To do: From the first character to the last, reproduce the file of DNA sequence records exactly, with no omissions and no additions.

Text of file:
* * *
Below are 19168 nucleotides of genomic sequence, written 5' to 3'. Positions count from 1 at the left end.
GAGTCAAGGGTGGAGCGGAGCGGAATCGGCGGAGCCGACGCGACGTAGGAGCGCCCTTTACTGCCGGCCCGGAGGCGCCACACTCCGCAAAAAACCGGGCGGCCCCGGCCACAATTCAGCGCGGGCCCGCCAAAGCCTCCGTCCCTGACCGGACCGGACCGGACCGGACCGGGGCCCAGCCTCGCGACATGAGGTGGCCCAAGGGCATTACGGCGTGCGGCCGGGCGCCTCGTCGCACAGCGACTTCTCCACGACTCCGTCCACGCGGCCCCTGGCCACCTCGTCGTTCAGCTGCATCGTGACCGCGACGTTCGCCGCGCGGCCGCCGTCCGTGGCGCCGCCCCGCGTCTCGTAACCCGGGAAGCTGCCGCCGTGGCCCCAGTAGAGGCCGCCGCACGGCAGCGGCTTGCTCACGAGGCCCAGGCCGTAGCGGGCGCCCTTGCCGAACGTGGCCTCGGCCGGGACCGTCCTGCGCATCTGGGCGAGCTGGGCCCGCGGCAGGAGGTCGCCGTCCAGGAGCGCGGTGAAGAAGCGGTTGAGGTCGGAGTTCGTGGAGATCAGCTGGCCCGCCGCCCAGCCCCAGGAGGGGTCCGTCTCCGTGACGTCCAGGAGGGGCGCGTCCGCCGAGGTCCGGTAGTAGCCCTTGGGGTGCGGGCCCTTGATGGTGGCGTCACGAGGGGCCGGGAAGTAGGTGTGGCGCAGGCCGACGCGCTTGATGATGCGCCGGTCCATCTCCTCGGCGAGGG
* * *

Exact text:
Below are 19168 nucleotides of genomic sequence, written 5' to 3'. Positions count from 1 at the left end.
GAGTCAAGGGTGGAGCGGAGCGGAATCGGCGGAGCCGACGCGACGTAGGAGCGCCCTTTACTGCCGGCCCGGAGGCGCCACACTCCGCAAAAAACCGGGCGGCCCCGGCCACAATTCAGCGCGGGCCCGCCAAAGCCTCCGTCCCTGACCGGACCGGACCGGACCGGACCGGGGCCCAGCCTCGCGACATGAGGTGGCCCAAGGGCATTACGGCGTGCGGCCGGGCGCCTCGTCGCACAGCGACTTCTCCACGACTCCGTCCACGCGGCCCCTGGCCACCTCGTCGTTCAGCTGCATCGTGACCGCGACGTTCGCCGCGCGGCCGCCGTCCGTGGCGCCGCCCCGCGTCTCGTAACCCGGGAAGCTGCCGCCGTGGCCCCAGTAGAGGCCGCCGCACGGCAGCGGCTTGCTCACGAGGCCCAGGCCGTAGCGGGCGCCCTTGCCGAACGTGGCCTCGGCCGGGACCGTCCTGCGCATCTGGGCGAGCTGGGCCCGCGGCAGGAGGTCGCCGTCCAGGAGCGCGGTGAAGAAGCGGTTGAGGTCGGAGTTCGTGGAGATCAGCTGGCCCGCCGCCCAGCCCCAGGAGGGGTCCGTCTCCGTGACGTCCAGGAGGGGCGCGTCCGCCGAGGTCCGGTAGTAGCCCTTGGGGTGCGGGCCCTTGATGGTGGCGTCACGAGGGGCCGGGAAGTAGGTGTGGCGCAGGCCGACGCGCTTGATGATGCGCCGGTCCATCTCCTCGGCGAGGG